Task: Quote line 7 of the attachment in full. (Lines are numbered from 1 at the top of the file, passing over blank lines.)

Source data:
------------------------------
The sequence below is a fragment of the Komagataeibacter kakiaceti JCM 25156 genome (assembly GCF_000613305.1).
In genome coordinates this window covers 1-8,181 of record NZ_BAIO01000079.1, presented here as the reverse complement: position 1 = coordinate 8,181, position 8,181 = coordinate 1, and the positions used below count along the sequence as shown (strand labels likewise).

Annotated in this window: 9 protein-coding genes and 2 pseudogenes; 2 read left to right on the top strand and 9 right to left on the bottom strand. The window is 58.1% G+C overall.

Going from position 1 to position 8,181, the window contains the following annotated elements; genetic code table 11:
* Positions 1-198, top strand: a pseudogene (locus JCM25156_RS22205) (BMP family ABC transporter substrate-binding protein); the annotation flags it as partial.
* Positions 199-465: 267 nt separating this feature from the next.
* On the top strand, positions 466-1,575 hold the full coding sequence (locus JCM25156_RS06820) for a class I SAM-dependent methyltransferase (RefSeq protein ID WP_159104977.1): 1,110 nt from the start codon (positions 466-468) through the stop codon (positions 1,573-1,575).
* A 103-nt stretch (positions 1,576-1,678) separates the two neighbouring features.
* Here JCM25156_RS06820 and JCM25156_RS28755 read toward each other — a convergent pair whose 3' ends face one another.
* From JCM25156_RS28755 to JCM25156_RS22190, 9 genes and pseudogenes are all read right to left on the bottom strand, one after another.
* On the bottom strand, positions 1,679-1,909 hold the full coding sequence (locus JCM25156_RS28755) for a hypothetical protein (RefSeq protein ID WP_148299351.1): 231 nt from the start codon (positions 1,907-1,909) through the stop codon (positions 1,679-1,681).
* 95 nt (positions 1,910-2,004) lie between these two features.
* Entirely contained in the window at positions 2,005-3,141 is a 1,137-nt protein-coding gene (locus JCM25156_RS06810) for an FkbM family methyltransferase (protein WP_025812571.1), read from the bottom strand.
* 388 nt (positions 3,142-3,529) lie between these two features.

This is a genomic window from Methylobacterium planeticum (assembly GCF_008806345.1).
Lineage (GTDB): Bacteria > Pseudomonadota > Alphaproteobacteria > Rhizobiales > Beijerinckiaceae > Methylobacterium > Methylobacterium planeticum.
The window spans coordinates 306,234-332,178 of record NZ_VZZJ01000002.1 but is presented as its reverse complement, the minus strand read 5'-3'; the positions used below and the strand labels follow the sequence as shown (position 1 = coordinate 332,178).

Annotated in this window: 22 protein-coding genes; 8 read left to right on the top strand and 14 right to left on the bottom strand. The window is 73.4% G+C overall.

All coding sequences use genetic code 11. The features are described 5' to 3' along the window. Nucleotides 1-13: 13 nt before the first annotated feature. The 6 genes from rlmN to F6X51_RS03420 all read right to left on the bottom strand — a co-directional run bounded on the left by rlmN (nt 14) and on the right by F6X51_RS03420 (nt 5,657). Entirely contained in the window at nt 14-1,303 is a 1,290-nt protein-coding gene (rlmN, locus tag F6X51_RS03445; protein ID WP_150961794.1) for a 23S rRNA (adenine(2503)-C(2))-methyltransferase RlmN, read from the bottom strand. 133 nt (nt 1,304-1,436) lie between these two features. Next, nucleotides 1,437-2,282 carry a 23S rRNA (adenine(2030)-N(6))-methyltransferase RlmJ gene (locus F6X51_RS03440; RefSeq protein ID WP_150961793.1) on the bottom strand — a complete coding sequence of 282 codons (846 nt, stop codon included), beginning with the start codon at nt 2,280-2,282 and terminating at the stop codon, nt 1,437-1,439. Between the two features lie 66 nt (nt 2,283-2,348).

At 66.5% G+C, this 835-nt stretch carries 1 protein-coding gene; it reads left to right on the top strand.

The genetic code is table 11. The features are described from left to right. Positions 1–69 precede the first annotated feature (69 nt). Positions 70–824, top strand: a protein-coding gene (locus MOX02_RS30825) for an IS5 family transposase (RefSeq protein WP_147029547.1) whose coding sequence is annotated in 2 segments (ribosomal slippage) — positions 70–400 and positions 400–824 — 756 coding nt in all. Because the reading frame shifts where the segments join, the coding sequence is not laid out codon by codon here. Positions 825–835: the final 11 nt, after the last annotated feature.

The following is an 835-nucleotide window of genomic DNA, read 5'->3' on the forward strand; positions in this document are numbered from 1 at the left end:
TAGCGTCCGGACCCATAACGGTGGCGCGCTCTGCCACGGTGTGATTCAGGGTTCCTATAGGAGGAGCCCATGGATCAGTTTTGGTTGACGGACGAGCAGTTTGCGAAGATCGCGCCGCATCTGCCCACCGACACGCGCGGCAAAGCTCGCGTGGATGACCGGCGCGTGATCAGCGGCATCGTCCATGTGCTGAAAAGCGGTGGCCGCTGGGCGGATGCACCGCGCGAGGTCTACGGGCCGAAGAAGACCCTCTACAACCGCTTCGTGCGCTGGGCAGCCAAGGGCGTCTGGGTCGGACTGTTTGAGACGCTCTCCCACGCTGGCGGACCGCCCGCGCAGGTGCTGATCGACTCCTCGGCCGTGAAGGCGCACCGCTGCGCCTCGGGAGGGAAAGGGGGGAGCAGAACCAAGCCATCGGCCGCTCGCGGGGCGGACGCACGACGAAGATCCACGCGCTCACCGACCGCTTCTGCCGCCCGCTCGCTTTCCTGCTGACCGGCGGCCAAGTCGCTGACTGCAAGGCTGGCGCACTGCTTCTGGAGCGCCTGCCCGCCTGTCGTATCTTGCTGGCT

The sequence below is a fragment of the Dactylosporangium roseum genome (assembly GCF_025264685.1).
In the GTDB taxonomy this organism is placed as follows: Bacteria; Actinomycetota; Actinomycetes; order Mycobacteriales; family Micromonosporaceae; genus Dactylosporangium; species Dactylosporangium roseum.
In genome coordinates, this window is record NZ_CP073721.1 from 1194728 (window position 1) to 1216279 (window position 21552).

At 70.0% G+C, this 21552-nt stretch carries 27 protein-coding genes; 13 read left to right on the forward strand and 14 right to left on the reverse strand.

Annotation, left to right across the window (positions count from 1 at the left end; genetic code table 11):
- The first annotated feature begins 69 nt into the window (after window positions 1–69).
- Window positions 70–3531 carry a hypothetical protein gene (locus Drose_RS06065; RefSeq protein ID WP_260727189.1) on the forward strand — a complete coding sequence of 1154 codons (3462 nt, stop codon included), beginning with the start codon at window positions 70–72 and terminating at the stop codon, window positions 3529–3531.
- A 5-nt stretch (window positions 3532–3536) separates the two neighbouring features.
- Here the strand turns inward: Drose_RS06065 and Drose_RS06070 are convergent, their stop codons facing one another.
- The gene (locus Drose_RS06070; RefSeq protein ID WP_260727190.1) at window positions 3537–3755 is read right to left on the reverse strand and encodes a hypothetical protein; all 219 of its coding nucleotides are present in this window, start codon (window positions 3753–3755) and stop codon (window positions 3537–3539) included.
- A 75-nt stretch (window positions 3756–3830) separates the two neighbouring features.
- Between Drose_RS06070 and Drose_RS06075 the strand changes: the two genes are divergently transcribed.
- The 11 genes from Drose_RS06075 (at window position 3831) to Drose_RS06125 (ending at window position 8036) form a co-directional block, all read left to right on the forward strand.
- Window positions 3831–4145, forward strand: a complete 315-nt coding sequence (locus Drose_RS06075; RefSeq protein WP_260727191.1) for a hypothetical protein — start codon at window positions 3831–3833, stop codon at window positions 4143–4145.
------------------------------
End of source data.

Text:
* On the top strand, positions 466-1,575 hold the full coding sequence (locus JCM25156_RS06820) for a class I SAM-dependent methyltransferase (RefSeq protein ID WP_159104977.1): 1,110 nt from the start codon (positions 466-468) through the stop codon (positions 1,573-1,575).